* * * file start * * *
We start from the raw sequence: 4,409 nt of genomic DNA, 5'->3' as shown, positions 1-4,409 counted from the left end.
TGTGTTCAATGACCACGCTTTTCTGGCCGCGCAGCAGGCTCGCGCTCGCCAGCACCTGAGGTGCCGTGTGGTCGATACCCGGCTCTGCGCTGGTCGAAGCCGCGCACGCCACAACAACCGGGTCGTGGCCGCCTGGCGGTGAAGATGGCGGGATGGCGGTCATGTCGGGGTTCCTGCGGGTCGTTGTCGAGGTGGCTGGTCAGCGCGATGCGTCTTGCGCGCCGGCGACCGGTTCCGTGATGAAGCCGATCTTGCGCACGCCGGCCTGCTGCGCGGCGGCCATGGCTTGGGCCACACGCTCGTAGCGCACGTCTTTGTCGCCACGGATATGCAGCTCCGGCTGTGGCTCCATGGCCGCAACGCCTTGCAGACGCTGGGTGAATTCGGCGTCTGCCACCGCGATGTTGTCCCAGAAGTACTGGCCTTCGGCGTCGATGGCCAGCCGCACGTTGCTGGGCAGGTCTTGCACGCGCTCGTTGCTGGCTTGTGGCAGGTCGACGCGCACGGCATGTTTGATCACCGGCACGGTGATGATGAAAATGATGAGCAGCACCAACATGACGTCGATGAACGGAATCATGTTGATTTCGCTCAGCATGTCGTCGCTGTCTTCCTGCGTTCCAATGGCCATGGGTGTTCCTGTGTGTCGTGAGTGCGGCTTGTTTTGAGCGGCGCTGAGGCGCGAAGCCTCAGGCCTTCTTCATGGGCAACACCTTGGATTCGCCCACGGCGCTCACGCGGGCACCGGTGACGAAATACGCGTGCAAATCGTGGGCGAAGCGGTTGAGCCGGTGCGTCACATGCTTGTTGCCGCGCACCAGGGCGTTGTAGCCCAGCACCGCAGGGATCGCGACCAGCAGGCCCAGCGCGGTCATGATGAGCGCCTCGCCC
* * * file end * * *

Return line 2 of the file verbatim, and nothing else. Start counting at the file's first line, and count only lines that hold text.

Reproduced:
TGTGTTCAATGACCACGCTTTTCTGGCCGCGCAGCAGGCTCGCGCTCGCCAGCACCTGAGGTGCCGTGTGGTCGATACCCGGCTCTGCGCTGGTCGAAGCCGCGCACGCCACAACAACCGGGTCGTGGCCGCCTGGCGGTGAAGATGGCGGGATGGCGGTCATGTCGGGGTTCCTGCGGGTCGTTGTCGAGGTGGCTGGTCAGCGCGATGCGTCTTGCGCGCCGGCGACCGGTTCCGTGATGAAGCCGATCTTGCGCACGCCGGCCTGCTGCGCGGCGGCCATGGCTTGGGCCACACGCTCGTAGCGCACGTCTTTGTCGCCACGGATATGCAGCTCCGGCTGTGGCTCCATGGCCGCAACGCCTTGCAGACGCTGGGTGAATTCGGCGTCTGCCACCGCGATGTTGTCCCAGAAGTACTGGCCTTCGGCGTCGATGGCCAGCCGCACGTTGCTGGGCAGGTCTTGCACGCGCTCGTTGCTGGCTTGTGGCAGGTCGACGCGCACGGCATGTTTGATCACCGGCACGGTGATGATGAAAATGATGAGCAGCACCAACATGACGTCGATGAACGGAATCATGTTGATTTCGCTCAGCATGTCGTCGCTGTCTTCCTGCGTTCCAATGGCCATGGGTGTTCCTGTGTGTCGTGAGTGCGGCTTGTTTTGAGCGGCGCTGAGGCGCGAAGCCTCAGGCCTTCTTCATGGGCAACACCTTGGATTCGCCCACGGCGCTCACGCGGGCACCGGTGACGAAATACGCGTGCAAATCGTGGGCGAAGCGGTTGAGCCGGTGCGTCACATGCTTGTTGCCGCGCACCAGGGCGTTGTAGCCCAGCACCGCAGGGATCGCGACCAGCAGGCCCAGCGCGGTCATGATGAGCGCCTCGCCC